In traditional distribution systems, 30 percent of the product shipped is usually lost to spoilage before it makes it to the table, Clatterbuck explains. But Fresh Fork Market guarantees all food is delivered within 24 hours of harvest.
Clatterbuck focuses on restaurateurs with an interest in buying local and in environmental responsibility. “For them this makes good business sense,” he says. And by buying through Fresh Fork Market, chefs can keep track of what ingredients came from which farm. “If a farmer builds a great reputation, he will be able to get a premium price for his products. He is essentially branding his farm.”
Deliveries are scheduled to continue year round, although the Ohio growing season officially ends in October with the last apple harvest. Organic meats and poultry, cheeses, maple syrup and artisan breads will be introduced at that time. Crops such as winter squash and produce that keeps well in coolers and root cellars will still be available.
Josh Hartranft, executive chef at Lago in Tremont, jumped on the Fresh Fork produce wagon from the outset and has been pleased. “One of the luxuries of buying local is getting the product the next day or the same day as it was picked,” he says. “Instead of wasting a lot of the shelf life in a warehouse, we get that week of perfect ripeness in the restaurant. Distributors ship product in a semiripe state. By the time we get it, it might be overripe or it rots.”
Before using Fresh Fork Market, Lago’s chefs, like so many others in Northeast Ohio, relied on farmers markets and the West Side Market for produce.
“This is an incredible product, honestly,” he says. “With today’s economic pressures, there’s no reason to spend a lot of money shipping back and forth from California when I can buy locally and have product readily available.”
Ratings (of five): Food: 4-1/2 • Atmosphere: 5 • Service: 4
When my husband suggested dinner at Bistro 185, I was intrigued.
Bistro means a small bar / tavern or a small restaurant serving wine. Geared up for what I thought might be typical Wednesday-night neighborhood-tavern food, we headed toward East 185th Street.
In a word: Wow!
First, the ambiance reminded me of the TV show "Cheers." Bistro 185 clearly is "a place where everyone knows your name" – or, if they don't, they soon will. Friendly, relaxed neighborhood residents intermingled with those of us who drove a few miles to get there.
Add to that a great waitress named Carla (much younger and taller than the one from Cheers), plus fabulous food, and I knew how great a neighborhood bistro could be.
The menu describes the appeal of Bistro 185 as "Imaginative upscale bistro food in a congenial atmosphere," and that perfectly defines exactly the experience at the establishment.
The restaurant, which seats about 80, including the bar, is divided down the middle, with a solid cherry bar – complete with the rich patina of years gone by – and high top tables on one side, standard restaurant seating on the other. Candles on every table, a great mix of people and an atmosphere of "We're glad you're here" set the tone for the evening.
We felt lucky to be seated on the bar side. Seated at a high top, we found an imbedded checkerboard in our tabletop, so of course we asked Carla if they had checkers to use. She smiled and said, "No, because then no one would ever leave!"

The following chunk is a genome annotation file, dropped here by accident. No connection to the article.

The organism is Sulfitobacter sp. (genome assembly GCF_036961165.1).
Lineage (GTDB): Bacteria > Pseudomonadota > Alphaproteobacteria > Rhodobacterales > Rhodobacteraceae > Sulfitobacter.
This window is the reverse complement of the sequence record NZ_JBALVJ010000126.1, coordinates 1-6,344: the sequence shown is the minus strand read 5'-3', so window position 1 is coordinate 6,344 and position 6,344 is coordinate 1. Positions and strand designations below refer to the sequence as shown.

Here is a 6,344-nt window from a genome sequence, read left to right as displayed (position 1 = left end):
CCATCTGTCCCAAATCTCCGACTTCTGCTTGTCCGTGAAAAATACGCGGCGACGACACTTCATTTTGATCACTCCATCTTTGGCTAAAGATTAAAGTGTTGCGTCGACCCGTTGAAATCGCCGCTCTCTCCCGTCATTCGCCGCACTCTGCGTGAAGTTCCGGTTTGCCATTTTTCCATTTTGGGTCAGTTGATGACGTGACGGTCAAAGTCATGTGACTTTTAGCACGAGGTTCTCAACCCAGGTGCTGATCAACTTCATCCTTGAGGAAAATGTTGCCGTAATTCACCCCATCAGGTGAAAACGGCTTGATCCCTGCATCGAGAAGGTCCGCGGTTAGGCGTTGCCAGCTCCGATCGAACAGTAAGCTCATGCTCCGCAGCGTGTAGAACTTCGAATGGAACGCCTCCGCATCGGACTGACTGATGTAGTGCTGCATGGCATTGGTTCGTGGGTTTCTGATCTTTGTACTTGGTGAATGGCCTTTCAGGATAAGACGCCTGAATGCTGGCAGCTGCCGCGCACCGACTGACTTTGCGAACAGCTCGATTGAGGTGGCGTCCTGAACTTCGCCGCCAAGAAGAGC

Bistro 185 offers a wide selection of draft, bottled domestic and imported beers. Everything from Miller Light to Dortmunder Gold to Peroni is available.
Martinis are also on the menu – 13 of them. Looking around the room the night we were there, I could see a couple of basil-infused martinis (Kettle One, pineapple juice and a basil-infused syrup), one classic cosmopolitan (Skyy, cranberry juice, triple sec and lime) and a classic (vodka and dry vermouth).
With an extensive wine list, there is something for everyone in that area, too. The lists are dated, and the week we were there Bistro 185 offered 21 reds, priced between $6 and $10 a glass, although three selections were only available by the bottle. With 17 whites on the list, priced from $6 and $8 per glass (three by the bottle only), it was easy to find the perfect wine to complement the meal at hand.
We began our Bistro 185 adventure with cocktails. I had a glass of Toasted Head Chardonnay ($8), while my husband enjoyed an Old Granddad Manhattan ($8.50). Both met our expectations.
Owners Ruth and Marc Levine opened Bistro 185 in February in the old John Christie's Tavern space at 991 E. 185th St. Ruth mans the kitchen throughout the night, but is often seen walking through the restaurant. Marc sails in and out of the kitchen and the dining areas, making sure the guests are well taken care of, and lends a helping hand wherever needed.
The menu, printed daily, offered eight assorted starters and 18 different entrees.
Starters included the soup of the day (matzoh ball) at $4.50/bowl, gravlax with potato pancakes ($8.50), and a warm mushroom salad ($8.50). But when we asked Carla what her favorite was, she said the chicken pot stickers with sesame soy dipping sauce ($8.50). I ordered the pot stickers and was delighted when they arrived warm and properly prepared with a wonderful dipping sauce.
My husband ordered the Asian jumbo crab cakes (*.75) and kept telling me to taste them because they were among the best he has ever had. I took a forkful and found he was not exaggerating. A mango and peach salsa garnished with a rose-shaped pickled ginger ribbon was served with the crab cakes.
Deciding what to have for dinner was no easy task. Carla told us that at Bistro 185 they pride themselves on making just about everything from scratch.
So with 16 different entrees from which to choose, how to decide? Most expensive on the menu is the 12-ounce organic bison strip steak ($24.50), followed by the lobster ravioli with scallops and shrimp in a lobster cream sauce ($19.50). Other choices included roasted lamb shanks ($17.50), sauteed calves liver ($13.50), ricotta-stuffed eggplant ($14.50) and a Kobe beef burger with bacon and cheddar and sweet potato fries ($11.50).